Virginia State Bar

An agency of the Supreme Court of Virginia

Adjust Text Size:   A   A

Oliver White Hill Law Student Pro Bono Award

The Oliver White Hill Law Student Pro Bono Award was inaugurated by the Virginia State Bar in February 2002. Established to honor extraordinary law student achievement in the areas of pro bono publico and under-compensated public service work in Virginia, the Hill Law Student Award is administered by the Bar’s Standing Committee on Access to Legal Services.

Presentation of the award is reserved for extraordinary achievements of outstanding students. The Access Committee will annually review nominations to determine if there should be a designee. The award is presented at the VSB’s Annual Meeting in June at a luncheon for interested members of the legal aid and pro bono communities.

The Access Committee invites submissions from law school deans, law school professors, and others, including non-bar members and organizations that are sufficiently familiar with candidates whose work meets or exceeds the following criteria:

  • Core eligibility is evidenced by a minimum of 100 hours of uncompensated, voluntary pro bono work** completed over the course of a law student’s career. Pro bono work is considered voluntary, even though it meets a law school’s community service requirements, so long as the student receives no academic or clinical credit for such work. The nominator may submit a reasonable estimate of pro bono hours, rather than an exact record, to meet the minimum standard of 100 hours.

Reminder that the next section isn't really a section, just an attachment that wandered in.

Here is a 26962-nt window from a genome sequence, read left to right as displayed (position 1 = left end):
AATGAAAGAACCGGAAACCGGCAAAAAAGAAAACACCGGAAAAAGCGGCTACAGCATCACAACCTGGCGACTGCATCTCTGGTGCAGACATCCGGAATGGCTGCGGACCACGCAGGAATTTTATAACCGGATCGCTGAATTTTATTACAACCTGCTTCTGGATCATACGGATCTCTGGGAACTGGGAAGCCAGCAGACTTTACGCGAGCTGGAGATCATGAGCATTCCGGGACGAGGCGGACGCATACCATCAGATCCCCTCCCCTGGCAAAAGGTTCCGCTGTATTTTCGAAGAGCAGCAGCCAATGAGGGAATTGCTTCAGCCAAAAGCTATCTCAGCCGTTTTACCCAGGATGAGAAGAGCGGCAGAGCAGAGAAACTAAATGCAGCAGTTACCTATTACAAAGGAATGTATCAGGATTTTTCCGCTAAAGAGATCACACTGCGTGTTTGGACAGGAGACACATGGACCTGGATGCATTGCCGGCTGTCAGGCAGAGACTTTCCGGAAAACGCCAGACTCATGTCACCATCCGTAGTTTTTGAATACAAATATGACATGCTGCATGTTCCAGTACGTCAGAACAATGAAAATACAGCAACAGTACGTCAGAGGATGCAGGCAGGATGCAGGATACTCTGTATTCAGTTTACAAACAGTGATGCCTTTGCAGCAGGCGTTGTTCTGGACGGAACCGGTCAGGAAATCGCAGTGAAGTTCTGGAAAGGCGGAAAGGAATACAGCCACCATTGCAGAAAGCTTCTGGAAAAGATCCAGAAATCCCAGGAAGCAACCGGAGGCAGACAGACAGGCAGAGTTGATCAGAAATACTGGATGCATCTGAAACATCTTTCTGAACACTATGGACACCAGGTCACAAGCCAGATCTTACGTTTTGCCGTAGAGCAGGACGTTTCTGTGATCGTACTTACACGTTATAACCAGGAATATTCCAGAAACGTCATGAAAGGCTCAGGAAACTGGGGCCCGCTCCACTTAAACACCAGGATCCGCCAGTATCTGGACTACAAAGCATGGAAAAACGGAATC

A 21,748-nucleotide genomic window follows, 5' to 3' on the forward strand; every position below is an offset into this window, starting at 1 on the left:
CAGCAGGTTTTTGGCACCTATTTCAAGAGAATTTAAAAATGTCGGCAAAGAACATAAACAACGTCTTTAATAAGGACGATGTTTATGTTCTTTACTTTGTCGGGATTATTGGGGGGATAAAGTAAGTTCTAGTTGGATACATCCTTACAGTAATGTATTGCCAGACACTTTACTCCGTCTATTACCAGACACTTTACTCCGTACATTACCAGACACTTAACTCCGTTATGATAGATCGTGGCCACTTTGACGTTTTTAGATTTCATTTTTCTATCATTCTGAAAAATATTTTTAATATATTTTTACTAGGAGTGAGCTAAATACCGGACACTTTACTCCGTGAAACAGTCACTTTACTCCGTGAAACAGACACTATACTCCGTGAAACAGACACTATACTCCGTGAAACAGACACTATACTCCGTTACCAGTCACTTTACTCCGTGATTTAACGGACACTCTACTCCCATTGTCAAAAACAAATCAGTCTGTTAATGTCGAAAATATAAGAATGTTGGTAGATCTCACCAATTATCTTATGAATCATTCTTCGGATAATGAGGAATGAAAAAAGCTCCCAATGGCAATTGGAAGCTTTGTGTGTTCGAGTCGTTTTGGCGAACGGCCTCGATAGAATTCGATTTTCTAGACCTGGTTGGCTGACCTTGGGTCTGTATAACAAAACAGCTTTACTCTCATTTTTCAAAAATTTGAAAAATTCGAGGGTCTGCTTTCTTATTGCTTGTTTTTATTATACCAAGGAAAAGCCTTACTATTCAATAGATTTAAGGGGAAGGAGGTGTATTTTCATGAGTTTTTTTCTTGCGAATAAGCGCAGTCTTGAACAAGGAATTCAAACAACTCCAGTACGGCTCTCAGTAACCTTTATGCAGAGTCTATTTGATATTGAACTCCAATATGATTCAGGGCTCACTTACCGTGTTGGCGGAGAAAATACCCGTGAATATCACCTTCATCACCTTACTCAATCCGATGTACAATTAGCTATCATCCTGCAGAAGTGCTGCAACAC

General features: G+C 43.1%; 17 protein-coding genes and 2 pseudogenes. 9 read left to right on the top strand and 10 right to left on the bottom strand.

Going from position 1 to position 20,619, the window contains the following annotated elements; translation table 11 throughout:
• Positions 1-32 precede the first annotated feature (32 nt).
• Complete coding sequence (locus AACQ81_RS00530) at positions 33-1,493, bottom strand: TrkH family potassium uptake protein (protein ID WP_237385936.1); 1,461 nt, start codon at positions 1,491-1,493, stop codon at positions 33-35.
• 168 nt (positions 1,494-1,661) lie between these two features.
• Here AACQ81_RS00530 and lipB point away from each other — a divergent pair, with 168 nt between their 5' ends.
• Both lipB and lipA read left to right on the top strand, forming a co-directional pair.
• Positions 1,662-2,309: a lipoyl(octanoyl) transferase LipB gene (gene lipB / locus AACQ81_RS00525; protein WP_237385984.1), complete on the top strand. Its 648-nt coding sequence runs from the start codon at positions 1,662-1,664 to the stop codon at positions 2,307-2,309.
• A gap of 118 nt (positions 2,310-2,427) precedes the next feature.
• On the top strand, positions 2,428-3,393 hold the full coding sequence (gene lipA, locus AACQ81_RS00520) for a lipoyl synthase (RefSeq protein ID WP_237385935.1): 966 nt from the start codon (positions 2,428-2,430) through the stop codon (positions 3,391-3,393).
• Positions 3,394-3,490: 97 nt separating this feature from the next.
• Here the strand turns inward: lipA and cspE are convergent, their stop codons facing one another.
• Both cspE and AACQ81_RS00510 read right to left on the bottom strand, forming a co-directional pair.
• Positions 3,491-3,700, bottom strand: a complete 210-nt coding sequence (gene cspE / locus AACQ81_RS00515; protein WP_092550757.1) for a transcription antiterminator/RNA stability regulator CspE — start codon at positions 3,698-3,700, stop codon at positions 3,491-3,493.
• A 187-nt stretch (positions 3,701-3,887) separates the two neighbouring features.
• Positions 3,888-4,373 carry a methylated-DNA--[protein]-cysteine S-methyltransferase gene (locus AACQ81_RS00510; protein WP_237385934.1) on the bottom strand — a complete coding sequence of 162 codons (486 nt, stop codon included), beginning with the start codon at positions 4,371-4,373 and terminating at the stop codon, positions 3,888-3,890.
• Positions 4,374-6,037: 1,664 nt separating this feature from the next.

• A student’s participation in under-compensated public service work is a supplemental factor that will be considered in selecting a recipient. (Nominators should clearly indicate when public service work is under-compensated, and, if possible, provide details of the extent of the student’s financial sacrifice.)
  • Participation in other activities while in law school that demonstrates a student’s commitment to public and/or community service may also be taken into consideration, including, for example, organizing a public service career panel, helping to raise funds to support public service summer jobs, or participating in non-law-related community service programs.
  • All students meeting core criteria whose final academic year of law school in Virginia begins in the calendar year before the award is given will be eligible as nominees. Part-time law students would be eligible for consideration during their final academic year of law school. (This means, for example, that a student who graduates in December 2016 would be eligible for inclusion in nominations submitted for the Spring 2017 deadline.)

There is no nomination form to complete. Please forward narratives and references, identifying the candidate and the candidate’s law school, and explain how the nominee meets award criteria. All entries, including endorsements and other supporting material, are due by the date listed on the awards page. 

**For guidance in identifying categories of pro bono publico service, nominators are encouraged to review the Virginia Rules of Professional Conduct, especially Public Service Rules 6.1 and 6.2 and their commentary. Also useful is Bar Council’s 1999 Resolution to Enhance Pro Bono Publico in Virginia which complements the rules. Together they demonstrate the breadth of service types for which the bar is eager to acknowledge extraordinary contributions. For example, consideration may be given to appropriately supervised student research and other qualifying law-related work on behalf of indigent criminal defendants, public charities, faith congregation-sponsored projects serving the poor, public interest groups, community mediation centers, and nonprofit legal services providers, including licensed legal aid societies.